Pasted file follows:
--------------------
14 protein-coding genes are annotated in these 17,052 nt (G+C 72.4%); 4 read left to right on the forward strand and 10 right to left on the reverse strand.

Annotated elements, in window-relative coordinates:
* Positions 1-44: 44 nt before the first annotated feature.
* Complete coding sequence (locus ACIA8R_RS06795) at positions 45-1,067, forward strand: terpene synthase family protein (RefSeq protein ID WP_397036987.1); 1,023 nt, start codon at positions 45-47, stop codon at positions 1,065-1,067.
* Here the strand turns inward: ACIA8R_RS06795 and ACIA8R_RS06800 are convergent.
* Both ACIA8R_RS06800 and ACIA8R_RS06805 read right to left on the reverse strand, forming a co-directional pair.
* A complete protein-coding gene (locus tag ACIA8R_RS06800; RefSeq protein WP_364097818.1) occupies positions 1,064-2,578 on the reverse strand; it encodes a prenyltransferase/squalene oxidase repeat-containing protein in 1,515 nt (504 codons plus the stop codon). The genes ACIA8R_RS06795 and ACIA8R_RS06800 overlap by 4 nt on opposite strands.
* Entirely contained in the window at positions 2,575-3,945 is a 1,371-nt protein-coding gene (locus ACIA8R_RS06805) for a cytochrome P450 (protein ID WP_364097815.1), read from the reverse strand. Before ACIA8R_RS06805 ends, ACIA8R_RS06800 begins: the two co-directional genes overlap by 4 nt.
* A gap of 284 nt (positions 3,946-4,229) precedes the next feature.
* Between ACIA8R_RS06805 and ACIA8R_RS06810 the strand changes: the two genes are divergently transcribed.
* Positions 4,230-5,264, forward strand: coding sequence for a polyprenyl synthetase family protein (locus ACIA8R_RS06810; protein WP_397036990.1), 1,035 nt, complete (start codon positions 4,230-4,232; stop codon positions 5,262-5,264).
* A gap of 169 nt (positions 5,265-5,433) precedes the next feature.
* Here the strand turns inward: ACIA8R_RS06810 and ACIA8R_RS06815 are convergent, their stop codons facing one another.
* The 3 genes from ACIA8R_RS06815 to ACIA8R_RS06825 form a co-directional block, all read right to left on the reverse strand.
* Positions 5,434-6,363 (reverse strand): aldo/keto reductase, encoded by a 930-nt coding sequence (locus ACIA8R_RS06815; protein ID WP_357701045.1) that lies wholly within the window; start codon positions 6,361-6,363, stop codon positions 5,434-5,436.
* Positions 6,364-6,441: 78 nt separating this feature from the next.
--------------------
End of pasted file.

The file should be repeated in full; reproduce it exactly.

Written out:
14 protein-coding genes are annotated in these 17,052 nt (G+C 72.4%); 4 read left to right on the forward strand and 10 right to left on the reverse strand.

Annotated elements, in window-relative coordinates:
* Positions 1-44: 44 nt before the first annotated feature.
* Complete coding sequence (locus ACIA8R_RS06795) at positions 45-1,067, forward strand: terpene synthase family protein (RefSeq protein ID WP_397036987.1); 1,023 nt, start codon at positions 45-47, stop codon at positions 1,065-1,067.
* Here the strand turns inward: ACIA8R_RS06795 and ACIA8R_RS06800 are convergent.
* Both ACIA8R_RS06800 and ACIA8R_RS06805 read right to left on the reverse strand, forming a co-directional pair.
* A complete protein-coding gene (locus tag ACIA8R_RS06800; RefSeq protein WP_364097818.1) occupies positions 1,064-2,578 on the reverse strand; it encodes a prenyltransferase/squalene oxidase repeat-containing protein in 1,515 nt (504 codons plus the stop codon). The genes ACIA8R_RS06795 and ACIA8R_RS06800 overlap by 4 nt on opposite strands.
* Entirely contained in the window at positions 2,575-3,945 is a 1,371-nt protein-coding gene (locus ACIA8R_RS06805) for a cytochrome P450 (protein ID WP_364097815.1), read from the reverse strand. Before ACIA8R_RS06805 ends, ACIA8R_RS06800 begins: the two co-directional genes overlap by 4 nt.
* A gap of 284 nt (positions 3,946-4,229) precedes the next feature.
* Between ACIA8R_RS06805 and ACIA8R_RS06810 the strand changes: the two genes are divergently transcribed.
* Positions 4,230-5,264, forward strand: coding sequence for a polyprenyl synthetase family protein (locus ACIA8R_RS06810; protein WP_397036990.1), 1,035 nt, complete (start codon positions 4,230-4,232; stop codon positions 5,262-5,264).
* A gap of 169 nt (positions 5,265-5,433) precedes the next feature.
* Here the strand turns inward: ACIA8R_RS06810 and ACIA8R_RS06815 are convergent, their stop codons facing one another.
* The 3 genes from ACIA8R_RS06815 to ACIA8R_RS06825 form a co-directional block, all read right to left on the reverse strand.
* Positions 5,434-6,363 (reverse strand): aldo/keto reductase, encoded by a 930-nt coding sequence (locus ACIA8R_RS06815; protein ID WP_357701045.1) that lies wholly within the window; start codon positions 6,361-6,363, stop codon positions 5,434-5,436.
* Positions 6,364-6,441: 78 nt separating this feature from the next.